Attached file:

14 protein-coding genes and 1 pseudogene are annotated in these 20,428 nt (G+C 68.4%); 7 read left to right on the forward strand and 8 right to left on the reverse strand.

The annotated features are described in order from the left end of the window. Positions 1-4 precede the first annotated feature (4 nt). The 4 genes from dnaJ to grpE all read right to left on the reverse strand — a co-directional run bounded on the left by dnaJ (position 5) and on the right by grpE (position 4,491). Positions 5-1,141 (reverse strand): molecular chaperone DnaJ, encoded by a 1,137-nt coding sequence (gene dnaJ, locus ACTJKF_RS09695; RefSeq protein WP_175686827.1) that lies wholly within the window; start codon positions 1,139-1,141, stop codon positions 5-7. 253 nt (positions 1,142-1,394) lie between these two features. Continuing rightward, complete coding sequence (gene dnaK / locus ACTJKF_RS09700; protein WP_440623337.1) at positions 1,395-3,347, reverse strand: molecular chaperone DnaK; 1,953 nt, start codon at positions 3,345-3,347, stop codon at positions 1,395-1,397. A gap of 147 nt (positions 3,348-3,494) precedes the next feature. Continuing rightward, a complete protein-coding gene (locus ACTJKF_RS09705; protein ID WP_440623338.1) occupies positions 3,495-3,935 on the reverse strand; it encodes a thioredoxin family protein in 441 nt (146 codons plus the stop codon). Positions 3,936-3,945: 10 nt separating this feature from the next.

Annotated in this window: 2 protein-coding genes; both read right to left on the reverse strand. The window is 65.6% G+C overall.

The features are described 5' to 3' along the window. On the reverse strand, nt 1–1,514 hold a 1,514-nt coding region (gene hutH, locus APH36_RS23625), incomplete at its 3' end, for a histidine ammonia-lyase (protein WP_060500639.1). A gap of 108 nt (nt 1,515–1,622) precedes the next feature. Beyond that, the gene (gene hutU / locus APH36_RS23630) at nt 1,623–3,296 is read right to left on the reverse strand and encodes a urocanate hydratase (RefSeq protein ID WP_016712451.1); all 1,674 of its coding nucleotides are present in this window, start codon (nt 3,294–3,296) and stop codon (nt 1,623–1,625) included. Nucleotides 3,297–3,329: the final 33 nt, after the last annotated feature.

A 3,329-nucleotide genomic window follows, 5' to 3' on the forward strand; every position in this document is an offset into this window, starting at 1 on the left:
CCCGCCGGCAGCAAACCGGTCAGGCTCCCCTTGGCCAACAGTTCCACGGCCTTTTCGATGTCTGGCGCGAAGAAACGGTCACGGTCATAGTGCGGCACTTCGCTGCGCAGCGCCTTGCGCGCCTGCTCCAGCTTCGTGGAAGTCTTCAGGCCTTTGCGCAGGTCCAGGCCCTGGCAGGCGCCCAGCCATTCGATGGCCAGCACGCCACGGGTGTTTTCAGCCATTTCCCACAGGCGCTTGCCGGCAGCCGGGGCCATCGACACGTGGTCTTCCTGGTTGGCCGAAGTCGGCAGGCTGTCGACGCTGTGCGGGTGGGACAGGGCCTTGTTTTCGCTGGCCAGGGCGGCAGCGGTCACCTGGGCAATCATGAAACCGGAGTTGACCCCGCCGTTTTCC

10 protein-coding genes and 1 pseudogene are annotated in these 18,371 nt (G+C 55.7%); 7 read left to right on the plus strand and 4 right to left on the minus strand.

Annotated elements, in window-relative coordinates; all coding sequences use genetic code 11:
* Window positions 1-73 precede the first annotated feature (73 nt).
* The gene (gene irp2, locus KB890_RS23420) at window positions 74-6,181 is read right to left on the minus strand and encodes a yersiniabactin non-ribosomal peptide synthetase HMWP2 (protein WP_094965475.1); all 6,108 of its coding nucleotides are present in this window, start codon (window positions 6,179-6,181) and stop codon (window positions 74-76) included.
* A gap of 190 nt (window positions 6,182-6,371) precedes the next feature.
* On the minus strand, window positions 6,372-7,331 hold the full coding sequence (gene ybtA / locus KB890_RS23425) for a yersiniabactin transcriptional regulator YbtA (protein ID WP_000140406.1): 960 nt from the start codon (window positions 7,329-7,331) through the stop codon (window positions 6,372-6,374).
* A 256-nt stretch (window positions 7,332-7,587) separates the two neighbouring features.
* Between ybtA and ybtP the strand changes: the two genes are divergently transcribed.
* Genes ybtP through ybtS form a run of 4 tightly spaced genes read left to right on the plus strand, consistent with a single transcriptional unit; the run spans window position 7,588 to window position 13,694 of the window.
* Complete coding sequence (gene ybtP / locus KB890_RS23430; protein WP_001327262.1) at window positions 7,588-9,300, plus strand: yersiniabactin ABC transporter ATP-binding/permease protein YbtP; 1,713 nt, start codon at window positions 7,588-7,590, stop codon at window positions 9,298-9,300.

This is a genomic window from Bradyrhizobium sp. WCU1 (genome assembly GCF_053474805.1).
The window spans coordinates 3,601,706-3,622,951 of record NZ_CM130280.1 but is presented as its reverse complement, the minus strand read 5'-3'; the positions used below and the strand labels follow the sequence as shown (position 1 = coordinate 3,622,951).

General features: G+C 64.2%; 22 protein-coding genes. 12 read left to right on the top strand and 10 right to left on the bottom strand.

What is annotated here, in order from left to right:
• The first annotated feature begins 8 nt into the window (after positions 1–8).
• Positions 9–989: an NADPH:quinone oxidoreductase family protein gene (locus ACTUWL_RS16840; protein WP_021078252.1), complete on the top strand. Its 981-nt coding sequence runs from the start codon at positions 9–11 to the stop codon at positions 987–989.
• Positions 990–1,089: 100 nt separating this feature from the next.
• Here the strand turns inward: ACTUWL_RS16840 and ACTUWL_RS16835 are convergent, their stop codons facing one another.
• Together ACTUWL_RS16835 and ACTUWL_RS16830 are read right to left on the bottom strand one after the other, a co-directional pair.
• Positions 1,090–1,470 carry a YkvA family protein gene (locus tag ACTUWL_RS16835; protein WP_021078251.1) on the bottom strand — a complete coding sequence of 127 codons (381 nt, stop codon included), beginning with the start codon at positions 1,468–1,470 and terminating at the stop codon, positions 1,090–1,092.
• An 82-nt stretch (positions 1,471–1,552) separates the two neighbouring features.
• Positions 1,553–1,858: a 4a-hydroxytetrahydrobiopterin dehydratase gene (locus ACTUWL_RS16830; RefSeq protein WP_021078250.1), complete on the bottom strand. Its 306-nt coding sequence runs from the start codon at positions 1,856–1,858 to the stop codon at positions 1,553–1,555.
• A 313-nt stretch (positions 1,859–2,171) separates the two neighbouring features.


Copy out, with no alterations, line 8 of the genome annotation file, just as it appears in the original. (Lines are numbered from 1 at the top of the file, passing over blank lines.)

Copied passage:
Annotated elements, in window-relative coordinates; all coding sequences use genetic code 11: